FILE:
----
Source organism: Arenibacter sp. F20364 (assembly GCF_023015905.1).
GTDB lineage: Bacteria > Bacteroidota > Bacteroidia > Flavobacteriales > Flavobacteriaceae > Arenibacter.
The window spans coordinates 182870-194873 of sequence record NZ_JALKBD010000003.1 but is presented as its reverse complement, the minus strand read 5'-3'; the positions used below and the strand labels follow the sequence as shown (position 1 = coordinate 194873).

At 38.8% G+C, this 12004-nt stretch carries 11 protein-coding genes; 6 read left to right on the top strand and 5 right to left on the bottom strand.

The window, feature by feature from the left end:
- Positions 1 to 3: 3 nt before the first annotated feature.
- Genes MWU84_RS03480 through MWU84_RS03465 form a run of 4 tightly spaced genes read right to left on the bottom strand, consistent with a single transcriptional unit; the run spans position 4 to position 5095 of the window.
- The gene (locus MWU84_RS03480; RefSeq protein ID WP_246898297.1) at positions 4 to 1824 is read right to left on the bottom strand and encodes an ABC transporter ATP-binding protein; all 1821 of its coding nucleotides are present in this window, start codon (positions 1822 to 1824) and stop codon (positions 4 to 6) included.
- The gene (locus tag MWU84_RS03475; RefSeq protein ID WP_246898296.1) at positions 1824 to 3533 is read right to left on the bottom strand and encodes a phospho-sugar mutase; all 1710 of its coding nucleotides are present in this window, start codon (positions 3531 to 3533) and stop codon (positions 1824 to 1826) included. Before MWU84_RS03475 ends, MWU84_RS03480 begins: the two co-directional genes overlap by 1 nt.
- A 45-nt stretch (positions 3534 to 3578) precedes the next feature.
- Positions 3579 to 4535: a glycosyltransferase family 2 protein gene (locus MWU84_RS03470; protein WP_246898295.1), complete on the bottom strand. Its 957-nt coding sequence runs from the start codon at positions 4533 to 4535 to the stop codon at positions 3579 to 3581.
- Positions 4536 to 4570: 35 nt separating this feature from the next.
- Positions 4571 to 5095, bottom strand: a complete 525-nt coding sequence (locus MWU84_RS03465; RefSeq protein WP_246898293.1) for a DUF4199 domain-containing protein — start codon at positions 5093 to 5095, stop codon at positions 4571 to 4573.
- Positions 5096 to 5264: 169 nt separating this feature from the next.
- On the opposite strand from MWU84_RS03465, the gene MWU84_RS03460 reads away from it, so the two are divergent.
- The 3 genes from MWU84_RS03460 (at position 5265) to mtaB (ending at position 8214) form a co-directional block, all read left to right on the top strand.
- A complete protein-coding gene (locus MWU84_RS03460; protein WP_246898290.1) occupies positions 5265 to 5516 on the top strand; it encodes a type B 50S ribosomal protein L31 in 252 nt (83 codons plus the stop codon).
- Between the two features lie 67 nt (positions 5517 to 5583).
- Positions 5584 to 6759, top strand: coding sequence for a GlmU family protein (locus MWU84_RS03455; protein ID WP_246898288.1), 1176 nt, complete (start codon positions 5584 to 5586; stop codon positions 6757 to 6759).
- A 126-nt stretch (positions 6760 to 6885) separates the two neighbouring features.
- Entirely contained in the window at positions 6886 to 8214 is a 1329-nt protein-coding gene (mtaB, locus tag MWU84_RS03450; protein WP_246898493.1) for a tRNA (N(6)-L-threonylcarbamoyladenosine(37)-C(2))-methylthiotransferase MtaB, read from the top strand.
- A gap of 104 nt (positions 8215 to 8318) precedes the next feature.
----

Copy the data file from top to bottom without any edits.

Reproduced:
Source organism: Arenibacter sp. F20364 (assembly GCF_023015905.1).
GTDB lineage: Bacteria > Bacteroidota > Bacteroidia > Flavobacteriales > Flavobacteriaceae > Arenibacter.
The window spans coordinates 182870-194873 of sequence record NZ_JALKBD010000003.1 but is presented as its reverse complement, the minus strand read 5'-3'; the positions used below and the strand labels follow the sequence as shown (position 1 = coordinate 194873).

At 38.8% G+C, this 12004-nt stretch carries 11 protein-coding genes; 6 read left to right on the top strand and 5 right to left on the bottom strand.

The window, feature by feature from the left end:
- Positions 1 to 3: 3 nt before the first annotated feature.
- Genes MWU84_RS03480 through MWU84_RS03465 form a run of 4 tightly spaced genes read right to left on the bottom strand, consistent with a single transcriptional unit; the run spans position 4 to position 5095 of the window.
- The gene (locus MWU84_RS03480; RefSeq protein ID WP_246898297.1) at positions 4 to 1824 is read right to left on the bottom strand and encodes an ABC transporter ATP-binding protein; all 1821 of its coding nucleotides are present in this window, start codon (positions 1822 to 1824) and stop codon (positions 4 to 6) included.
- The gene (locus tag MWU84_RS03475; RefSeq protein ID WP_246898296.1) at positions 1824 to 3533 is read right to left on the bottom strand and encodes a phospho-sugar mutase; all 1710 of its coding nucleotides are present in this window, start codon (positions 3531 to 3533) and stop codon (positions 1824 to 1826) included. Before MWU84_RS03475 ends, MWU84_RS03480 begins: the two co-directional genes overlap by 1 nt.
- A 45-nt stretch (positions 3534 to 3578) precedes the next feature.
- Positions 3579 to 4535: a glycosyltransferase family 2 protein gene (locus MWU84_RS03470; protein WP_246898295.1), complete on the bottom strand. Its 957-nt coding sequence runs from the start codon at positions 4533 to 4535 to the stop codon at positions 3579 to 3581.
- Positions 4536 to 4570: 35 nt separating this feature from the next.
- Positions 4571 to 5095, bottom strand: a complete 525-nt coding sequence (locus MWU84_RS03465; RefSeq protein WP_246898293.1) for a DUF4199 domain-containing protein — start codon at positions 5093 to 5095, stop codon at positions 4571 to 4573.
- Positions 5096 to 5264: 169 nt separating this feature from the next.
- On the opposite strand from MWU84_RS03465, the gene MWU84_RS03460 reads away from it, so the two are divergent.
- The 3 genes from MWU84_RS03460 (at position 5265) to mtaB (ending at position 8214) form a co-directional block, all read left to right on the top strand.
- A complete protein-coding gene (locus MWU84_RS03460; protein WP_246898290.1) occupies positions 5265 to 5516 on the top strand; it encodes a type B 50S ribosomal protein L31 in 252 nt (83 codons plus the stop codon).
- Between the two features lie 67 nt (positions 5517 to 5583).
- Positions 5584 to 6759, top strand: coding sequence for a GlmU family protein (locus MWU84_RS03455; protein ID WP_246898288.1), 1176 nt, complete (start codon positions 5584 to 5586; stop codon positions 6757 to 6759).
- A 126-nt stretch (positions 6760 to 6885) separates the two neighbouring features.
- Entirely contained in the window at positions 6886 to 8214 is a 1329-nt protein-coding gene (mtaB, locus tag MWU84_RS03450; protein WP_246898493.1) for a tRNA (N(6)-L-threonylcarbamoyladenosine(37)-C(2))-methylthiotransferase MtaB, read from the top strand.
- A gap of 104 nt (positions 8215 to 8318) precedes the next feature.